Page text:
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153980-1 - In re Estate of James Erwin, Sr

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153980

 In re Estate of James Erwin, Sr.

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Beatrice King, Individually and as Personal Representative  for the Estate of James Erwin, Sr.,
 
L. Fallasha Erwin
 
Appellant,
 
v
(Appeal from Ct of Appeals)
 
 
(Saginaw PC – Thane, N.)
 
Jacqueline E. Nash, Billy J. Erwin, Demarkius Erwin, Maggie Erwin, and Stacy Erwin Oakes,
 
Valerie Kutz-Otway
Robert C. Miller
 
Appellees,
 
 
 153981
 In re Estate of James Erwin, Sr.
_________________________________
 
 
 
 
 
 
 
Beatrice King,
 
 
 
Appellant,
 
v
 
 
 
 
 
Jacqueline E. Nash, Billy J. Erwin, Demarkius Erwin, Maggie Erwin, Stacy Erwin Oakes, and Douglas Taylor,
Appellees.
 
 
 
 
 
 
 
 
 
 

Summary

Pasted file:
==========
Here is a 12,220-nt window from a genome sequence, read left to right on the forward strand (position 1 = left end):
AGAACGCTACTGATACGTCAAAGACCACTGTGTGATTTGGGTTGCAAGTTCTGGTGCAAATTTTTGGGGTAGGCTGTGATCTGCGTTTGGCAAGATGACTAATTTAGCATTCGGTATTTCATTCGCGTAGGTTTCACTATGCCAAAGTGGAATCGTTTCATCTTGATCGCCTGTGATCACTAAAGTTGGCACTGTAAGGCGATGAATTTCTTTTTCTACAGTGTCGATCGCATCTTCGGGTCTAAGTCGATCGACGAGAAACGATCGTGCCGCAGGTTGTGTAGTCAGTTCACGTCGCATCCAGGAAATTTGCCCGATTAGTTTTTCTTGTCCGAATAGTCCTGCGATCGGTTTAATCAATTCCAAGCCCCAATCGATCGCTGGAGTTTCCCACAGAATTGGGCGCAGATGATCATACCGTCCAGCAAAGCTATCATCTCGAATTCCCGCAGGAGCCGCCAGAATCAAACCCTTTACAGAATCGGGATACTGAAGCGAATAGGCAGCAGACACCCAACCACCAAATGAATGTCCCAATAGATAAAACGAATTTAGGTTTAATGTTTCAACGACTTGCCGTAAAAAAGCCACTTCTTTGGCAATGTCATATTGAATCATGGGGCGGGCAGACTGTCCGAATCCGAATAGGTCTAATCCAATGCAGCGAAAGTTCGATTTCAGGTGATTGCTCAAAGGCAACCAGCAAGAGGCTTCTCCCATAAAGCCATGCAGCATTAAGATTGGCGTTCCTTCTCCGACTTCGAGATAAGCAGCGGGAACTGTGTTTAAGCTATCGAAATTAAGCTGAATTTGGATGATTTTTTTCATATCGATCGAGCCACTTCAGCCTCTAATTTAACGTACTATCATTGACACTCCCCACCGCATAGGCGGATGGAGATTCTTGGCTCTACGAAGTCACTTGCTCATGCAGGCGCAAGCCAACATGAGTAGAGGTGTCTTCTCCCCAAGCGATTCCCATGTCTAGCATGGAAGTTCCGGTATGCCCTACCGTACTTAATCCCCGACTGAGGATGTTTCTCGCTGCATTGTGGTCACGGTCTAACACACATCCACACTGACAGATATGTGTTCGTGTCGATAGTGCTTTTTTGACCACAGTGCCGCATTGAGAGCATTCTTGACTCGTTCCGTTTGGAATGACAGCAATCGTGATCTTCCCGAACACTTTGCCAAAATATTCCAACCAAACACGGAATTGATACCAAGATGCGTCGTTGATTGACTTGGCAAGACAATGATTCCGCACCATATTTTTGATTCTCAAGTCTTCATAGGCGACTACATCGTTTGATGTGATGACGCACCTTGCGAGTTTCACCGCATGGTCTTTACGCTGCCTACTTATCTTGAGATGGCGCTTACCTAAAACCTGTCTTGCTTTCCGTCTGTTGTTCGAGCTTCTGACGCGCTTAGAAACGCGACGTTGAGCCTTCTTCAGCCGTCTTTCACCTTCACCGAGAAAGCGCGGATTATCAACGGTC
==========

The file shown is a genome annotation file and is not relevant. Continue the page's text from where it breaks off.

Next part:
In 2012, James Erwin, Sr., died intestate, survived by his spouse, Maggie Erwin, six children from his first marriage, and four children from his marriage to Maggie. A dispute arose among potential beneficiaries of the estate whether, pursuant to the Estates and Protected Individuals Code (EPIC), 700.1101 et seq., Maggie is entitled to a share of the decedent’s intestate estate as a “surviving spouse” because she had not physically lived with James for many years before his death. According to MCL 700.2801(2)(e)(i), a surviving spouse does not include an individual who was “willfully absent from the decedent spouse” for “1 year or more before the death of the deceased person.” James and Maggie were married in 1968, purchased a house as tenants by the entireties in 1973, and separated in 1976. James and Maggie did not live together again after 1976. But they allegedly maintained a relationship as evidenced by Maggie’s petition for support for herself and their four children, James’ lawsuit in 2010 against his employer to keep Maggie covered by his health insurance plan, and James’ decision to name Maggie as the beneficiary of his life insurance policy. The probate court held that, because James and Maggie had ongoing contact and maintained a relationship through the years, Maggie had not willfully abandoned James. The Court of Appeals affirmed, relying on In re Harris Estate, 151 Mich App 780 (1986), which held that MCL 700.2801(2)(e)(i) requires proof of an intent to abandon one’s marital rights before a widow or widower is disqualified from being a “surviving spouse.” But a subsequent panel of the Court of Appeals, In re Peterson Estate, 315 Mich App 423 (2016), disagreed with the holding in Harris. The Supreme Court granted leave to appeal to address: (1) whether the “willfully absent” provision in MCL 700.2801(2)(e)(i) is defined exclusively by physical separation, or whether it includes consideration of the emotional bonds and connections between spouses; and (2) whether MCL 700.2801(2)(e)(i) requires proof that a spouse intends to abandon his or her marital rights.